“Disney was spurred on by the recent UK tax credit to invest in the market,” says David Levine, VP of programming, production and strategic development for Disney EMEA. “It really allowed us to move ahead with a full season of The Evermoor Chronicles.”
The tax credit offers producers up to a 25% credit on 80% of their UK production spend, and has quickly become an invaluable piece of the co-production puzzle. (Producers contend it is still too early to tell whether or not the recent Brexit vote will mitigate this new advantage.)
“[The tax credit] was a broad foundation upon which we built our ongoing series production here,” says Levine. Disney is taking advantage of the incentive by riding the success of The Evermoor Chronicles, while also readying The Lodge, a music-infused 10-ep series that bows in the UK and select European markets this fall.
For Zodiak Kids Studio, the tax credit assisted in a co-pro deal with ABC Australia to finance additional seasons of its 25 x five-minute live-action drama The Secret Life of Boys. “With the tax credits shifting, there are now financial models that make sense,” says Steven Andrew, creative director for Zodiak-owned The Foundation. “That really helps.”
A successful live-action series has been known to yield valuable and rare co-viewing opportunities—an attractive feature that is sure to perk up the ears of potential buyers. Over the past few years, much ink has been spilled over the growth of multiple screens and an increasingly fragmented audience—Mom and Dad are watching a series on TV, while their kids consume their own content on a tablet or phone. However, some of the best live-action dramas have the prized ability to cross standard demographic lines.
“We can tell that we have our core audience, as well as some 18- to 34-year-olds watching,” says Backstage producer Irving. “You have adults watching it for nostalgia purposes, as well.”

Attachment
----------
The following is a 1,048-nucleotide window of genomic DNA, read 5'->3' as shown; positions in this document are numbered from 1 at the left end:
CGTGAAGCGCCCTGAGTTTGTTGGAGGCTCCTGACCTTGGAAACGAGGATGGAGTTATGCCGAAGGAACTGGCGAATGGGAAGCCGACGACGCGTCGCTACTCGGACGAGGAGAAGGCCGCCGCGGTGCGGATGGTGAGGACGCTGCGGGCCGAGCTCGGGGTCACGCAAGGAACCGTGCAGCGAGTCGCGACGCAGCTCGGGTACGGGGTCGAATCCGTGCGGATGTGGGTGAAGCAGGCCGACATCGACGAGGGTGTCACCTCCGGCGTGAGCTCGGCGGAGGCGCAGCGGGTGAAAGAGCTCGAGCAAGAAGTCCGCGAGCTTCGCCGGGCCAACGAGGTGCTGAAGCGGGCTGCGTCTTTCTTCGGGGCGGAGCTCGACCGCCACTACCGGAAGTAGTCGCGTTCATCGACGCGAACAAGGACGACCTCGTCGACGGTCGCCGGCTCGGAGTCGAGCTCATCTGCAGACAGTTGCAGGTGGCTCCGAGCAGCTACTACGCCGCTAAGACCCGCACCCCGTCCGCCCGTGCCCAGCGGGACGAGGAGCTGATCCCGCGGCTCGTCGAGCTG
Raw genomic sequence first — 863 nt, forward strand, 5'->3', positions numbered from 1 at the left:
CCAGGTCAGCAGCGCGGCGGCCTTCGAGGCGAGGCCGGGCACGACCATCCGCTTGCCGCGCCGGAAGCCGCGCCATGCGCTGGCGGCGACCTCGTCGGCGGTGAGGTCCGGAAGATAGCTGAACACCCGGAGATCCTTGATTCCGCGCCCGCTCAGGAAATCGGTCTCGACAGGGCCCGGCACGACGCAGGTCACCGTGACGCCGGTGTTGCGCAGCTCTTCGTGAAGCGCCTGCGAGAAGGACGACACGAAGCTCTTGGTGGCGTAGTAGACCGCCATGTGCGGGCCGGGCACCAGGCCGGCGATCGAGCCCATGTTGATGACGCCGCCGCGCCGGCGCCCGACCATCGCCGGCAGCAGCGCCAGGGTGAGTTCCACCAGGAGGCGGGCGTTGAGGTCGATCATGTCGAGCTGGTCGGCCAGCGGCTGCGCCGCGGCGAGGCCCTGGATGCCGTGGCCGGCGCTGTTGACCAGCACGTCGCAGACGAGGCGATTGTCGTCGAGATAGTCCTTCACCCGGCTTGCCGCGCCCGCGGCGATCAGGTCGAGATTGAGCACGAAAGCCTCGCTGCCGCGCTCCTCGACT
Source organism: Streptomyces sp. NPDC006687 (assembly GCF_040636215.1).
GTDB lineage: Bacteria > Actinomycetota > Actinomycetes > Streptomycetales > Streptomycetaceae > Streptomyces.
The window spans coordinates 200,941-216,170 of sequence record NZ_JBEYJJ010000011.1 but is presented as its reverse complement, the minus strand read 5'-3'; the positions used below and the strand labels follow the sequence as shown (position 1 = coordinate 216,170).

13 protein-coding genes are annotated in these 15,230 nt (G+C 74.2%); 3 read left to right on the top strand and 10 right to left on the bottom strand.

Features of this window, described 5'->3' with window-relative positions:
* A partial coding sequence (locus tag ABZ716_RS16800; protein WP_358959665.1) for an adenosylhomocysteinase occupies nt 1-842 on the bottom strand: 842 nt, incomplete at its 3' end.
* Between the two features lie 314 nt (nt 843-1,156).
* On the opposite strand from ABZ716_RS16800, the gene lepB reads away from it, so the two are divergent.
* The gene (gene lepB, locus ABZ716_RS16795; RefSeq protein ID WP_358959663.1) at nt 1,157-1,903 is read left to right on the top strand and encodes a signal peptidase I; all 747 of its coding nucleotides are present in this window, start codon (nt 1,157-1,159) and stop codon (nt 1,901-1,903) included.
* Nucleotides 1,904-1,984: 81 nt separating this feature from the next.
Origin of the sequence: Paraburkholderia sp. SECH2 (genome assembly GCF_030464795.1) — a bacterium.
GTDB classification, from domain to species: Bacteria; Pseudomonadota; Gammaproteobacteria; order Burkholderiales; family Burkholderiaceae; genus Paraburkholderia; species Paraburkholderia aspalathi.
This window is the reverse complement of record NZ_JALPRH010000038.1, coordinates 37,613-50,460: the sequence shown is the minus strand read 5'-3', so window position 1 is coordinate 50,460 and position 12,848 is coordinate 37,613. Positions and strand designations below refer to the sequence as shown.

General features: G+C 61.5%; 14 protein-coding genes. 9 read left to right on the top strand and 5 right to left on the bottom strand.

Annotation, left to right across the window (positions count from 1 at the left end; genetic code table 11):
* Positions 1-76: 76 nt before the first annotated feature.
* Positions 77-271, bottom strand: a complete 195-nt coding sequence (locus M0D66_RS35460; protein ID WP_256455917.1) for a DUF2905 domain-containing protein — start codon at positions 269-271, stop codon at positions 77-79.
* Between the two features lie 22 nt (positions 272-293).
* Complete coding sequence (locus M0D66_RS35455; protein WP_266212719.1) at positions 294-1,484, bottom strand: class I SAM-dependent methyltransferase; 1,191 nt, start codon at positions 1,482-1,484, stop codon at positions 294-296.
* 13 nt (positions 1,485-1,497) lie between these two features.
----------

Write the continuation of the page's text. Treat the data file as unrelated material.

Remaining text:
Goldsmith says when DHX’s distribution arm is shopping around the broadcaster’s original productions like Degrassi: The Next Class, it always emphasizes the series’ co-viewing potential.
“We get a lot of adults watching with their children,” says Goldsmith. “Something like Degrassi hits older and younger than its 14-year-old target, for sure.”
Billy Macqueen, co-founder of UK indie prodco Darrall Macqueen, which produces preschool live-action drama Topsy and Tim for CBeebies, says that while his innovative series is designed for preschoolers, it also ages up towards the core-kid demo.
“It’s the kind of thing where those seven-, eight- and nine-year-olds aren’t shouting about watching the series to their friends at school,” he says. “But they are happy to watch it with their siblings—it is nostalgic for them.”
The stretching of traditional demographic appeal is also recognized by bigger producers such as Disney. Levine says upcoming series The Lodge has ingredients baked in that will appeal to a wider demo than the company’s typical three-camera sitcom. “The older kids are going to appreciate the complexities of the story, while the younger kids will really be able to appreciate the singing and dancing aspects,” Levine says.
Maca Rotter, executive director of consumer products at Mexico City-based Televisa, has been mining the tween serial drama genre for 15 years through telenovelas. She says drama series have the advantage of covering a wider demographic than their comedic counterparts. “We try to balance it,” she says. “We want to make it interesting for adults, as well as having those dramatic storylines that might generally appeal to a girls audience. We also make sure to add the humor to bring the boys in. It’s a wide audience, for sure.”
While it has arguably never been a staple in preschool programming, a closer look at CBeebies’ Topsy and Tim reveals how live-action drama can work for the youngest of audiences. The series is now moving into its third 60 x 11-minute season, which zeroes in on the quotidian dramas that fill a typical preschooler’s life.
“Each episode stands on its own merits, but the series also has a large arc that rewards serial viewing,” says Topsy and Tim co-creator Macqueen.